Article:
Say Goodbye To Shots, Australian Scientists Develop Vaccine Patch
Any mother who has dragged their child kicking and screaming into the doctor for a physical can say a little extra prayer tonight. A team of Australian scientists have invented a needle-free vaccine, the Nanopatch.
Not only do kids have to stop fearing the nurse, these patches might make vaccines more effective. They place the vaccine into the skin, where plenty of immune cells reside, as opposed to traditional shots that put the medicine deep into the muscle tissue, with few immune cells. The patches don’t have to be kept cold, which will make them easier to transport to countries in need of immunizations like Africa and India. It doesn’t take a licensed professional to give you the vaccine. So it’s possible that getting your flu vaccine will be as simple as running by the pharmacy and applying the patch for a couple minutes in the privacy of your own home. OH! And it’s going to make immunizations cheaper.
I’m sure this technology has to be tested and studied, but so far, it’s sounding like all positives. The scientists who invented the Nanopatch, a team of 20 researchers led by Professor Mark Kendall, from the Australian Institute for Bioengineering and Nanotechnology at The University of Queensland, already won the 2011 Eureka Prize for Excellence In Research, part of the Australian Museum’s Eureka Prizes. And if their invention makes it easier to protect millions of people in third-world countries from preventable diseases, I don’t think that the Eureka Prize will be the last honor for this amazing group of scientists.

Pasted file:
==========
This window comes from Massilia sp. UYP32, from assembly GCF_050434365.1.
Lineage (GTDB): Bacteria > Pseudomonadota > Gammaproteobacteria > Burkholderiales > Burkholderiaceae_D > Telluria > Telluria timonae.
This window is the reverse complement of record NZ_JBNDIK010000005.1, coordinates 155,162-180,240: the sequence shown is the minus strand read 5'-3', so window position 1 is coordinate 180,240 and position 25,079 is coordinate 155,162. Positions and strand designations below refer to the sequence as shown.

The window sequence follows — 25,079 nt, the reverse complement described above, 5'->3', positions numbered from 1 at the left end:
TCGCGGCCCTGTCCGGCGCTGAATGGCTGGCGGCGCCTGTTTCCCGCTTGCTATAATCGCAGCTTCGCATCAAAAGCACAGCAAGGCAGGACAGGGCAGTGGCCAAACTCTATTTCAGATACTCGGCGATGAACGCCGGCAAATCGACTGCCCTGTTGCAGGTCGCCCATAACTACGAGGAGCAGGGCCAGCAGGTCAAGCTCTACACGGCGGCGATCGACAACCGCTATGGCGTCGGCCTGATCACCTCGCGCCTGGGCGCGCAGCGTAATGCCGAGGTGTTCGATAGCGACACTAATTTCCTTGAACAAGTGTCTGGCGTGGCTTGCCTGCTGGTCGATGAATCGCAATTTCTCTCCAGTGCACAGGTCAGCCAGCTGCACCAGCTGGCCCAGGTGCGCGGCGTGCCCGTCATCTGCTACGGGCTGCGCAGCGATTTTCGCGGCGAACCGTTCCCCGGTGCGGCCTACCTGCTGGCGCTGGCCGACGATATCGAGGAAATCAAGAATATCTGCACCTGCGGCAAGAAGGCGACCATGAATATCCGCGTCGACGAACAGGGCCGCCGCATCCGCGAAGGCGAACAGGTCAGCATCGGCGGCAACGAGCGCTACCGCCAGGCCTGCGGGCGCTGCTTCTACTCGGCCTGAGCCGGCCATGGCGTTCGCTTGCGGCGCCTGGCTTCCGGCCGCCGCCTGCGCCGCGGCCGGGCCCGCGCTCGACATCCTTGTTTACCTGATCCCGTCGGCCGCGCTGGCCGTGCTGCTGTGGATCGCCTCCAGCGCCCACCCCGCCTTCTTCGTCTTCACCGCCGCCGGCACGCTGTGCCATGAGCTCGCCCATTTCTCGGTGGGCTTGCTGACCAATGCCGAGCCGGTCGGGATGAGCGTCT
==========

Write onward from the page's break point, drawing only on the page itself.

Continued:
The only downside to this story? The Nanopatch probably won’t be able on the market for another ten years. But hey, in the nect decade, children might stop fearing a trip to the doctor’s office because of a potential pinprick. The thought of never again having to hold down a screaming, hysterical infant as a nurse sticks a needle into its thigh is wonderful. Professor Mark Kendall, moms everywhere would like to say, “Thank you!”